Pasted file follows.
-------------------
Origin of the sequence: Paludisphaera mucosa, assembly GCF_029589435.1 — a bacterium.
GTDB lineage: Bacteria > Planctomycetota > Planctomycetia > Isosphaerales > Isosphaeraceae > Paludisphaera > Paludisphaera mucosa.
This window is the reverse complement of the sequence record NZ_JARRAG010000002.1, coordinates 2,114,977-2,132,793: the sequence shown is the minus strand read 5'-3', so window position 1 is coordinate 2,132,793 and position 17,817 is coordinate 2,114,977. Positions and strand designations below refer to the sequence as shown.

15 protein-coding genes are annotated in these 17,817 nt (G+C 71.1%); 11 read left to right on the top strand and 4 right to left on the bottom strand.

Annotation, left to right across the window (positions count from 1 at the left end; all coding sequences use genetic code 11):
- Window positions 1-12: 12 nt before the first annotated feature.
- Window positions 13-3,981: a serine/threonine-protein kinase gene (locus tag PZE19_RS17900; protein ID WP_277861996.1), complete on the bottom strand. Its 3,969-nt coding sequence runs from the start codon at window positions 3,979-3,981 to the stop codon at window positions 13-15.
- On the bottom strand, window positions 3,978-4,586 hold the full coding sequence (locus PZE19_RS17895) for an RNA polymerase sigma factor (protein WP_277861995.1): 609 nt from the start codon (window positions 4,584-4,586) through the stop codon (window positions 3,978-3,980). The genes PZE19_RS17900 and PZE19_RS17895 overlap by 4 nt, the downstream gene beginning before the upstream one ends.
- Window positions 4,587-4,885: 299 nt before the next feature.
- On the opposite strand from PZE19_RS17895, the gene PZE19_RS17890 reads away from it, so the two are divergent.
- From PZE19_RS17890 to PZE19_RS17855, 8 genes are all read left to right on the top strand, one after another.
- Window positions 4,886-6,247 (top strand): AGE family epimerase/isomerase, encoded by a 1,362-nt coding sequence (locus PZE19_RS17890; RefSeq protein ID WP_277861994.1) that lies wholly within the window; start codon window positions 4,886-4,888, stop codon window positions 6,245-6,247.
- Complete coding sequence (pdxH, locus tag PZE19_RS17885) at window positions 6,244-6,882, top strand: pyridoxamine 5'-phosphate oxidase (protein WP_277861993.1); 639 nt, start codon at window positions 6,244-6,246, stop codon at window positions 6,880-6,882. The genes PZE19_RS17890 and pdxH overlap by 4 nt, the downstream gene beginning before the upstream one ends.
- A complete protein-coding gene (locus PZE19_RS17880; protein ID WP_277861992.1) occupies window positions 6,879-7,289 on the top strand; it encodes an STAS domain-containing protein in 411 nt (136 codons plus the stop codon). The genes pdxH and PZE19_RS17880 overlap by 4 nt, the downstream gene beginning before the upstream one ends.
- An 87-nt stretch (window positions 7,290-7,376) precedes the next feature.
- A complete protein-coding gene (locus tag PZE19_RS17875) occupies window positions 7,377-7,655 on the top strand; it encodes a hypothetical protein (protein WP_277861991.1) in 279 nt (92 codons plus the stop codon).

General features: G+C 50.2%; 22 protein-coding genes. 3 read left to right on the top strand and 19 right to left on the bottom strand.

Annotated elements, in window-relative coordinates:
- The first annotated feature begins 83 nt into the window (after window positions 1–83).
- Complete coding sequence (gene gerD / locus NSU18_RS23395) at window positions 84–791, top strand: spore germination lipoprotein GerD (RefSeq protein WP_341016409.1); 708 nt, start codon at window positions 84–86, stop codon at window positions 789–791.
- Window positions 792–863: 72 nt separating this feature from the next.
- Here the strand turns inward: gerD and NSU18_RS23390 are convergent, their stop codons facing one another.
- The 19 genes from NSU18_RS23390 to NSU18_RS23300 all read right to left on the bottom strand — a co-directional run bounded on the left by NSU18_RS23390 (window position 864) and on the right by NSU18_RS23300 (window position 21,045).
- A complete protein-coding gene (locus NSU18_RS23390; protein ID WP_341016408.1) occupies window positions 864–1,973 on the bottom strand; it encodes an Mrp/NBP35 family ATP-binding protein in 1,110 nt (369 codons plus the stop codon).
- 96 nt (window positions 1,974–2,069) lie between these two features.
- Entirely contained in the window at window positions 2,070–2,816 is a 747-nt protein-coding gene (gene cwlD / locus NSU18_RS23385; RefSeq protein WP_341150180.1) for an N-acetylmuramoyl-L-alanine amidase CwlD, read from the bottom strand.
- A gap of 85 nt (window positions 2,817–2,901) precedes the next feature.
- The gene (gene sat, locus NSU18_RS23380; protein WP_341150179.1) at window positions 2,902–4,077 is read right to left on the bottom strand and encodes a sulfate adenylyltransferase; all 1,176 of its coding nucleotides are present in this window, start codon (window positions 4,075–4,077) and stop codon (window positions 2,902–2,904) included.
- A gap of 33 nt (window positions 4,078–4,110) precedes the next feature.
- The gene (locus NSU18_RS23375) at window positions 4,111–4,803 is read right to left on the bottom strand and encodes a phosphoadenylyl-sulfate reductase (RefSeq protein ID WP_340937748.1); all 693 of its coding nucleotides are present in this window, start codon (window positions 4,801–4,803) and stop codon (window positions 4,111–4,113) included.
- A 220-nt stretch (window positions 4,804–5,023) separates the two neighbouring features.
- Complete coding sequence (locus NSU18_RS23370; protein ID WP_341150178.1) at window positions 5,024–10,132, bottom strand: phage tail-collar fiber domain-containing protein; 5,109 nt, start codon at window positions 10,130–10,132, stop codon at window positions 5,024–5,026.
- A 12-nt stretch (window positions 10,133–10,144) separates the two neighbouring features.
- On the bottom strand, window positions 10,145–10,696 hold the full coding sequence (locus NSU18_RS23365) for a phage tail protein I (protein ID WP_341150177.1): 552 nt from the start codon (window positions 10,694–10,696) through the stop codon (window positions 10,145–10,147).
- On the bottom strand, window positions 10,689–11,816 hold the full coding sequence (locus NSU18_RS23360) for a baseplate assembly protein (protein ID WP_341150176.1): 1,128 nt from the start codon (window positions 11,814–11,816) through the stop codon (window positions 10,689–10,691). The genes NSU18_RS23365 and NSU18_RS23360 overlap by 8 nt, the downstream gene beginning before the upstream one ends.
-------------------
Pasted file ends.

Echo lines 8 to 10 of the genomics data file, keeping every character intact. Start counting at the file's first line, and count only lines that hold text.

- On the bottom strand, window positions 3,978-4,586 hold the full coding sequence (locus PZE19_RS17895) for an RNA polymerase sigma factor (protein WP_277861995.1): 609 nt from the start codon (window positions 4,584-4,586) through the stop codon (window positions 3,978-3,980). The genes PZE19_RS17900 and PZE19_RS17895 overlap by 4 nt, the downstream gene beginning before the upstream one ends.
- Window positions 4,587-4,885: 299 nt before the next feature.
- On the opposite strand from PZE19_RS17895, the gene PZE19_RS17890 reads away from it, so the two are divergent.